26 per cent UHNWIs in India are looking to invest in properties domestically and 15 percent have eyes set on foreign investments.
Equity investments remained the most attractive asset-class for India’s ultra-high-net-worth-individuals (UHNWI) in 2019, according to Attitudes Survey, part of Knight Frank’s Wealth Report 2020. This was despite global headwinds and domestic fluctuations caused by the NDA government’s first full budget post re-election, economic slowdown, RBI’s aggressive easing of monetary policy and rising inflation. Indian UHNWIs did not follow their Asian peers who prefered to invest in real estate ahead of equities.
“In 2019, for Indian UHNWIs, equities remained the most preferred asset class in the portfolio with 29 per cent allocation, followed by 21 per cent allocation for bonds and 20 per cent into property investments,” the report said. According to the data provided in the report, Asian UHNWIs preferred property investments with 28 per cent asset allocation, investing 21 per cent in equities and 19 per cent in bonds. 3 per cent growth was recorded in private equity as an investment class, year-on-year, from 4 per cent in 2018 to 7 per cent in 2019.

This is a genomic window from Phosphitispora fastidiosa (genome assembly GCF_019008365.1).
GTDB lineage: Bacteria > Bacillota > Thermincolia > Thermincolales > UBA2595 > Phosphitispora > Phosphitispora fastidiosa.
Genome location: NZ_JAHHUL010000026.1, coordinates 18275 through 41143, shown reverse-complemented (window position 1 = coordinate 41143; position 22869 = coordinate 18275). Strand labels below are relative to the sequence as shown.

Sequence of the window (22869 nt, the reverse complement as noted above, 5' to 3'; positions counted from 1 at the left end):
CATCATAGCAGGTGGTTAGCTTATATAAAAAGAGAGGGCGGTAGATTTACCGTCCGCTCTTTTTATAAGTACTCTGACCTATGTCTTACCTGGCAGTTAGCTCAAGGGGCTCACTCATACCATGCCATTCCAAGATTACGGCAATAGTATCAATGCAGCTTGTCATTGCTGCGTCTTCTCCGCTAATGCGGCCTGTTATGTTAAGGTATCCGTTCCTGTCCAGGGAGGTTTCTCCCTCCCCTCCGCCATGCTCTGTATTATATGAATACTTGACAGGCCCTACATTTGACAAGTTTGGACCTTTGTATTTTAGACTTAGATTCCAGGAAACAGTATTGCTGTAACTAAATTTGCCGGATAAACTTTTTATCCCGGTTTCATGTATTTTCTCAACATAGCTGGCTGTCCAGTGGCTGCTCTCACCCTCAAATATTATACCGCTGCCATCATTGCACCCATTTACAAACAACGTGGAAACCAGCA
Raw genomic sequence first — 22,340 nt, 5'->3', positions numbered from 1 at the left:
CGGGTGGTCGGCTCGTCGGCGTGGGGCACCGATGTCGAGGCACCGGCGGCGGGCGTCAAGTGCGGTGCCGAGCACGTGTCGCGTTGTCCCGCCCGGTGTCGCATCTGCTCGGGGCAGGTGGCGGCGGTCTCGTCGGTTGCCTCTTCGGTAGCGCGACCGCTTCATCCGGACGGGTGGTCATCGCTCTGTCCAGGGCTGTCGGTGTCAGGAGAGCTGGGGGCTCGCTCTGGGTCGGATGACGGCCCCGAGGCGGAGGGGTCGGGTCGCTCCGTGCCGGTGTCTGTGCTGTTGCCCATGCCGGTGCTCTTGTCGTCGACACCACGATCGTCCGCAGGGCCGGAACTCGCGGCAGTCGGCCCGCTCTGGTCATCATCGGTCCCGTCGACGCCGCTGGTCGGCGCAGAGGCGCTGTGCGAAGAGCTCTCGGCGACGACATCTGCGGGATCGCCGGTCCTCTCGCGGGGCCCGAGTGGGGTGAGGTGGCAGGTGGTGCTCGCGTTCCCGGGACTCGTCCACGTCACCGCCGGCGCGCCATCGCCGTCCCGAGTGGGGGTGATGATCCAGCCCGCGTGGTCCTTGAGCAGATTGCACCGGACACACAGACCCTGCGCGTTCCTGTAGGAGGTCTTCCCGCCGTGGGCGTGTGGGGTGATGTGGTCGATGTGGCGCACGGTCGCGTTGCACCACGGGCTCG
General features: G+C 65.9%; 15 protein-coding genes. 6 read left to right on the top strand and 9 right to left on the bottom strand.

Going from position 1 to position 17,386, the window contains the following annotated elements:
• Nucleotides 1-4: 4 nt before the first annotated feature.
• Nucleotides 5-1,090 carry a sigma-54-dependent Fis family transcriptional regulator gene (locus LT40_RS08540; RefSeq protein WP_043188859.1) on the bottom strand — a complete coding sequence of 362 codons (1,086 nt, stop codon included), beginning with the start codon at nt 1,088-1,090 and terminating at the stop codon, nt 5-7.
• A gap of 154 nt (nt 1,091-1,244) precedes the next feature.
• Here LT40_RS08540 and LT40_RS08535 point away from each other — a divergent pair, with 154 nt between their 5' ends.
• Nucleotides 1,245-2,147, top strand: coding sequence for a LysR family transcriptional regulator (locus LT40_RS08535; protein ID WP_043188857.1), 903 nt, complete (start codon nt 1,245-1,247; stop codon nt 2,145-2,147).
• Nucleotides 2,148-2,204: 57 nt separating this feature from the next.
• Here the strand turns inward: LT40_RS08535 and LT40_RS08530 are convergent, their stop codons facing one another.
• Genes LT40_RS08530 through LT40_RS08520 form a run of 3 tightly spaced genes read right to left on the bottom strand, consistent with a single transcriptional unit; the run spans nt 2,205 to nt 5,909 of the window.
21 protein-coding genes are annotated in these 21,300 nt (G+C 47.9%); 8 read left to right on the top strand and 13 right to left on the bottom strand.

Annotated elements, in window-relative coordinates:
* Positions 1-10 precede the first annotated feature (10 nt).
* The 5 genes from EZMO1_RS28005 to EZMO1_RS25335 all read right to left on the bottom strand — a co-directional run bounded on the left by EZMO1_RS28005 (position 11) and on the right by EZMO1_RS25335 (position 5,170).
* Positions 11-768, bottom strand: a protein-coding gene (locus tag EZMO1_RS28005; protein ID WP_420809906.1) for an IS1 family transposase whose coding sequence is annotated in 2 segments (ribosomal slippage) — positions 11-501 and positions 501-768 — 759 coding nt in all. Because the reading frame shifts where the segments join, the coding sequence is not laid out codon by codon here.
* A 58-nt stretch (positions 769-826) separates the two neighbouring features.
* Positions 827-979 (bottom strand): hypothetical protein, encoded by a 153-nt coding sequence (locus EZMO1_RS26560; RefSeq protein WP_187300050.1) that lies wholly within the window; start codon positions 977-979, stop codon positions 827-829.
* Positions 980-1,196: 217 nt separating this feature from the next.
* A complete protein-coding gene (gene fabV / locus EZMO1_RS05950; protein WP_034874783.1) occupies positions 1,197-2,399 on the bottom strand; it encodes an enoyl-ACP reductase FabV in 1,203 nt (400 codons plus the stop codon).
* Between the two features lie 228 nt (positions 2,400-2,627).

“Despite uncertainty in 2020 around the impact of COVID-19, interest for assets remains high with significant capital chasing limited stock. While some private investors may delay their decisions due to the current climate, we expect secure assets that offer quality income streams to be in increasing demand,” said Neil Brookes, Head of Capital Markets, Asia Pacific, Knight Frank.
The report that is part of Knight Frank’s Wealth Report 2020, states that 24 per cent UHNWIs in Asia Pacific are looking to invest in commercial property domestically and just 17 per cent are eyeing to allocate capital to cross-border purchases in the coming year. While 26 per cent UHNWIs in India are looking to invest in properties domestically and 15 percent have eyes set on foreign investments. Around 21 per cent Indian UHNWIs invested in bonds, followed by 20 per cent of them investing in properties. Gold and precious metals saw 7 per cent UHNWIs put in their money.
UHNWIs in India do not see the current market conditions put a brake on their wealth creation. A remarkable 73 per cent of them expect an increase in their wealth creation. On the other hand only 55 per cent of their global counterparts expect their wealth to increase. Knight Frank’s Wealth Report 2020 reveals that respondents in India ranked global economic slowdown, followed by trade wars, other political tensions and poor governance/corruption as the main concerns that are affecting UNHWIs ability to create or preserve their wealth in the coming year.